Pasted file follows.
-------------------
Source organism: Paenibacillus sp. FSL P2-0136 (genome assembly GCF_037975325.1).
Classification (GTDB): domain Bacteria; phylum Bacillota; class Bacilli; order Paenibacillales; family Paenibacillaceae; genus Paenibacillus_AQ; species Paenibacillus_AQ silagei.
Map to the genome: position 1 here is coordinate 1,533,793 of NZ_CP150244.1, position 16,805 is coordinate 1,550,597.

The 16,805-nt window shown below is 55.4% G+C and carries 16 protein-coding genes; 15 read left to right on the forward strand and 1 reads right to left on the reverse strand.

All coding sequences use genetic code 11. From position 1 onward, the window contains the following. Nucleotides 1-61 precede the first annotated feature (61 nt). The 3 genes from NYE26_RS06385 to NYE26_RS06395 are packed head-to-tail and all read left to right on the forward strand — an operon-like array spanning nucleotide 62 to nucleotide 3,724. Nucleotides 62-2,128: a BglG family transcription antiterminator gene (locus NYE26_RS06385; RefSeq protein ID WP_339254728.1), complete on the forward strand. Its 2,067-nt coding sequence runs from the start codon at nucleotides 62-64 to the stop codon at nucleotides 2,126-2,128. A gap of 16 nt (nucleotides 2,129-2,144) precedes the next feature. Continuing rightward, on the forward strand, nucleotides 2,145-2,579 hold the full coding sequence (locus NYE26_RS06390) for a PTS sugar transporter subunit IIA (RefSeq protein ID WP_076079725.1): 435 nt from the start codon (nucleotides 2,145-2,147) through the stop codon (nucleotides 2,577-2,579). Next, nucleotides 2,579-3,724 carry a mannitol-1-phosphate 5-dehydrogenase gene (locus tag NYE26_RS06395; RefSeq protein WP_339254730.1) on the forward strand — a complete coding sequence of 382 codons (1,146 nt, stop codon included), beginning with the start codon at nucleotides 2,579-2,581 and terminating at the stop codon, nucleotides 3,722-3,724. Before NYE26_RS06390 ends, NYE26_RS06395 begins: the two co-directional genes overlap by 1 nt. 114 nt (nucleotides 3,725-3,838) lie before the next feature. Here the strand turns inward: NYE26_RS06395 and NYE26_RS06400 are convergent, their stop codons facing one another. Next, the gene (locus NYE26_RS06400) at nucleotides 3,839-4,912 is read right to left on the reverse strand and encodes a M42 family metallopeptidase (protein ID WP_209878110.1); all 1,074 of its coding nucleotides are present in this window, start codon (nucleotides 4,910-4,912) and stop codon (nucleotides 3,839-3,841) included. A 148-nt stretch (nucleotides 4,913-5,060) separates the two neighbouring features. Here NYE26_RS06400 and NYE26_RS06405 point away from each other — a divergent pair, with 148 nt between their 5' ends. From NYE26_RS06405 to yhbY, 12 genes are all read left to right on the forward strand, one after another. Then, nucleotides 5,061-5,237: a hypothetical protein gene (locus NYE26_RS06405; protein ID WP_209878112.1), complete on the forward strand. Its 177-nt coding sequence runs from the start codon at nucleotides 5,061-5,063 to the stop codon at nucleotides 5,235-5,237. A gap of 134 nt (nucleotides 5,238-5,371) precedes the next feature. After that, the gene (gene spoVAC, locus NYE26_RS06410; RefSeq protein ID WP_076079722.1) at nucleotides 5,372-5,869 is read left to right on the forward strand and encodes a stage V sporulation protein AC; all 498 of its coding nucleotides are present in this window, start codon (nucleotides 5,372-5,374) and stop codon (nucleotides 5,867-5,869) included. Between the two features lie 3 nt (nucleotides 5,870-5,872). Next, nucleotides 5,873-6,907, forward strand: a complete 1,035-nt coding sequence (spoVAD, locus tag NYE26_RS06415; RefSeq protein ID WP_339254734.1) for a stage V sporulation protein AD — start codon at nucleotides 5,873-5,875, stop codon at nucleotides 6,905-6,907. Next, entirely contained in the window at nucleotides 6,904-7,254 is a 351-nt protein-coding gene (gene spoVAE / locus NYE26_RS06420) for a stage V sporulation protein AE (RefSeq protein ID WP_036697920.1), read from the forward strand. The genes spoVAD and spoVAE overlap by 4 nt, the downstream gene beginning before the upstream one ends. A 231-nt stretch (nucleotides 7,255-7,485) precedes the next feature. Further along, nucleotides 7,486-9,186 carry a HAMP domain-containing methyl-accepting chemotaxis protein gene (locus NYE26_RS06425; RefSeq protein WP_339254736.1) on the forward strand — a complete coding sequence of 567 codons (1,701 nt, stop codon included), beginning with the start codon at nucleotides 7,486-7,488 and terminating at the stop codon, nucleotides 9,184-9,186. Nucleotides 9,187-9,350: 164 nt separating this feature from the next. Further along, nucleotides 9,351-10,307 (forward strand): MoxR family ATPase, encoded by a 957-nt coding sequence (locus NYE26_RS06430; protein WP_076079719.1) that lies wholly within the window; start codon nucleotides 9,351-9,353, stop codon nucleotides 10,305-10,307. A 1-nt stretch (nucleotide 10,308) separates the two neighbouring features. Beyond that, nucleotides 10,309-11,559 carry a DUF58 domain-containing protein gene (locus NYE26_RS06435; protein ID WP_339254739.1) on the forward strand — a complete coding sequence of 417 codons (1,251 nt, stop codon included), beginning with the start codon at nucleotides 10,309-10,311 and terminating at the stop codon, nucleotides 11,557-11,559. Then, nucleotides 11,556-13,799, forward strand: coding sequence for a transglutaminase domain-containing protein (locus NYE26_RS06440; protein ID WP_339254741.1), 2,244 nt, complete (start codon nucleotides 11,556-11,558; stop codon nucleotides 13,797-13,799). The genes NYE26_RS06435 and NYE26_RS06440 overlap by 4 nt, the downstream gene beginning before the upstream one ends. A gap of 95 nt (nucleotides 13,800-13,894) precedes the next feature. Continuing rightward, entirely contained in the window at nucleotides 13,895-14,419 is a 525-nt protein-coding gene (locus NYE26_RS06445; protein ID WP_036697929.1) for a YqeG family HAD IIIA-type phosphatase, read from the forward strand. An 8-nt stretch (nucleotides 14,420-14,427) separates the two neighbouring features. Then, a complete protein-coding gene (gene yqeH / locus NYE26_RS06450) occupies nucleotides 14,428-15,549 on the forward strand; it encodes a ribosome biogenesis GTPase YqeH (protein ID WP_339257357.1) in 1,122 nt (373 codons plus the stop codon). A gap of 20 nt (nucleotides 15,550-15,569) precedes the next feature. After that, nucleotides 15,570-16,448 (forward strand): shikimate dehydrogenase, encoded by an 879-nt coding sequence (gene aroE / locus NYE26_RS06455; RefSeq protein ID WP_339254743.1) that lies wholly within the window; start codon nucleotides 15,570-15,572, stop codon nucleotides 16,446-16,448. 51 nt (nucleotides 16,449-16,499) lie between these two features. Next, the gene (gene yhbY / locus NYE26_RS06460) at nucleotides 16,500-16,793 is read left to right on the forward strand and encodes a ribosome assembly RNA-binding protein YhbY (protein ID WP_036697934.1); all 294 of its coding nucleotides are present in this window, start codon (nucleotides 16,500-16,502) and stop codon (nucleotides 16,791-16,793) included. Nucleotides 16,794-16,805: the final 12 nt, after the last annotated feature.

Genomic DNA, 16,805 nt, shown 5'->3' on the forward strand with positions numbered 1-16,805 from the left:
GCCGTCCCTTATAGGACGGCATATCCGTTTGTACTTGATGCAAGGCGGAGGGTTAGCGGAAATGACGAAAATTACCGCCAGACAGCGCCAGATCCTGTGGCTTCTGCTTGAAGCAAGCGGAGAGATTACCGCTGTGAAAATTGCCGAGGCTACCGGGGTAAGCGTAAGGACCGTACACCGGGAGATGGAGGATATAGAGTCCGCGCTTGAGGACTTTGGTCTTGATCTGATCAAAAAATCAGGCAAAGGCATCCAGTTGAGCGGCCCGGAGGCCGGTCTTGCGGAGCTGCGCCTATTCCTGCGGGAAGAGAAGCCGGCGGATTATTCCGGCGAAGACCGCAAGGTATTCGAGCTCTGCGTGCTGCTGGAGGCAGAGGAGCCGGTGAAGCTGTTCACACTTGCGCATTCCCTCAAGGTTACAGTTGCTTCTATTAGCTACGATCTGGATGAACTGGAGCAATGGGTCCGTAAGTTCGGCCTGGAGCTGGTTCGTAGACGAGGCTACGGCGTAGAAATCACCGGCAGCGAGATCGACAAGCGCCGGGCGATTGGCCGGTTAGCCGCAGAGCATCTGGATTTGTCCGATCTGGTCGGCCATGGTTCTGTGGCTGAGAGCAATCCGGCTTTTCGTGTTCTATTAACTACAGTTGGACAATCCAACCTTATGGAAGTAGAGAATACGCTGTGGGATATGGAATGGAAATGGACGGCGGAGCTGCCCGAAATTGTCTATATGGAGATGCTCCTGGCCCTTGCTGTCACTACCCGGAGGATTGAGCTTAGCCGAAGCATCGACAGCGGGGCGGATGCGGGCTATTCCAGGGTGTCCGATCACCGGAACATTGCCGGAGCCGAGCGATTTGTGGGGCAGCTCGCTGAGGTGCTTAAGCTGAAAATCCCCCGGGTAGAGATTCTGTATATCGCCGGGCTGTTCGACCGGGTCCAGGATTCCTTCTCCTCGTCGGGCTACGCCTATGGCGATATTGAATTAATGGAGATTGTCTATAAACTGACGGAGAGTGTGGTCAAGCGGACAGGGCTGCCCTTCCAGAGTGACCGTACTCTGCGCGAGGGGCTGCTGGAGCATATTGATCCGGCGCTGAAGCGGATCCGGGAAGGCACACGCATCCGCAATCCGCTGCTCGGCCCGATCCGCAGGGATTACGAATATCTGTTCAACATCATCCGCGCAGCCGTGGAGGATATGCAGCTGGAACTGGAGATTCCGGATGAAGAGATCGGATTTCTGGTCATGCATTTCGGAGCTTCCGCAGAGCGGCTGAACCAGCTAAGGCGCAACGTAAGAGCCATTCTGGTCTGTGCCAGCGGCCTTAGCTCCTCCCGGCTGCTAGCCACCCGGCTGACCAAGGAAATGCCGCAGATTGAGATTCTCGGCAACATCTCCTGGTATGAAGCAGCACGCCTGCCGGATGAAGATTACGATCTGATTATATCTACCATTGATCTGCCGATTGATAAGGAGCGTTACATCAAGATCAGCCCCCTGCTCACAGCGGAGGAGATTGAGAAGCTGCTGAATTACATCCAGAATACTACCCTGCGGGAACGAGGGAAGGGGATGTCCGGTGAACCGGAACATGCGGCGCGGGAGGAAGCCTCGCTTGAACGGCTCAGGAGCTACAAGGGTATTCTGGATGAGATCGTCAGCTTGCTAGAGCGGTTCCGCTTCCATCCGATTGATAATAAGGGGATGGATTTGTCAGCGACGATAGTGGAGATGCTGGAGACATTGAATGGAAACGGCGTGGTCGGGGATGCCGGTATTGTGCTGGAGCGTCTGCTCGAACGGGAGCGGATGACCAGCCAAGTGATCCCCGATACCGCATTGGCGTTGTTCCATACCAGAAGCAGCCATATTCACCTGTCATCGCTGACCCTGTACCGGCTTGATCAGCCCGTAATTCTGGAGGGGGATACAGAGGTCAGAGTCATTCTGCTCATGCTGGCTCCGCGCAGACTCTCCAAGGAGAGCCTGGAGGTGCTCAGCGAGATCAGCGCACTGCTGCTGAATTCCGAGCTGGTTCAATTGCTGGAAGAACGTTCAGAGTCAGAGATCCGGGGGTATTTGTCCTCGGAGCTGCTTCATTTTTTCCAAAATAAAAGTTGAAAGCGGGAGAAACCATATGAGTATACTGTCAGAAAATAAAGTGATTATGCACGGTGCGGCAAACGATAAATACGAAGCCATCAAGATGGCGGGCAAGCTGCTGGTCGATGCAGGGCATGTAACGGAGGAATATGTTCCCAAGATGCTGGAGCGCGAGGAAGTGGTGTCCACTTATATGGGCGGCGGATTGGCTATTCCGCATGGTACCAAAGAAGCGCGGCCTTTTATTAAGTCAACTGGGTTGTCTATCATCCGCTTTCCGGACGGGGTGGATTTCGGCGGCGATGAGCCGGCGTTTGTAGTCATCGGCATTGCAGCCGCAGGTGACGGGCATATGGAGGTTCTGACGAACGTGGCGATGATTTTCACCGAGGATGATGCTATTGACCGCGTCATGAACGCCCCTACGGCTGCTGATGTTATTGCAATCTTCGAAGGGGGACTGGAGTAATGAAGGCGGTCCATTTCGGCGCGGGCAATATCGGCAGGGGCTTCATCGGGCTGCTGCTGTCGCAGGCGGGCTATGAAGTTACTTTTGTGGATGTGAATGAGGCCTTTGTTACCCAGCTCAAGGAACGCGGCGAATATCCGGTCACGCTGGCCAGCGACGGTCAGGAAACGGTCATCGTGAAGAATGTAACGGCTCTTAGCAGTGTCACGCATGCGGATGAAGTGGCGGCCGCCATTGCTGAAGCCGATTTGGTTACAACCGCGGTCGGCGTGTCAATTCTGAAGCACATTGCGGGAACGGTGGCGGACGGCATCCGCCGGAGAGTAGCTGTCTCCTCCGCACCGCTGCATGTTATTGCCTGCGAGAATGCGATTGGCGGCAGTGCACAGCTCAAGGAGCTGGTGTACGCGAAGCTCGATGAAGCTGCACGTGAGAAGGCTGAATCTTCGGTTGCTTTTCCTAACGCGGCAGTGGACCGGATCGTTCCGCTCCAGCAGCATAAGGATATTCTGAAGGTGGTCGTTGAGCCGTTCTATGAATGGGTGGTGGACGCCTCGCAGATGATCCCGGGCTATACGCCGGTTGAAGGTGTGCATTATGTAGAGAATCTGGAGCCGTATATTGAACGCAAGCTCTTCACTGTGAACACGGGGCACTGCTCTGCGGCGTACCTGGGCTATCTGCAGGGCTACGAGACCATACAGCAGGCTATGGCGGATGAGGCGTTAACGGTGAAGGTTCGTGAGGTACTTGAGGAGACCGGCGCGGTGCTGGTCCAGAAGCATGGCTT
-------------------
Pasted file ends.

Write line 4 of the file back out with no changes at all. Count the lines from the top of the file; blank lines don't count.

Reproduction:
The 16,805-nt window shown below is 55.4% G+C and carries 16 protein-coding genes; 15 read left to right on the forward strand and 1 reads right to left on the reverse strand.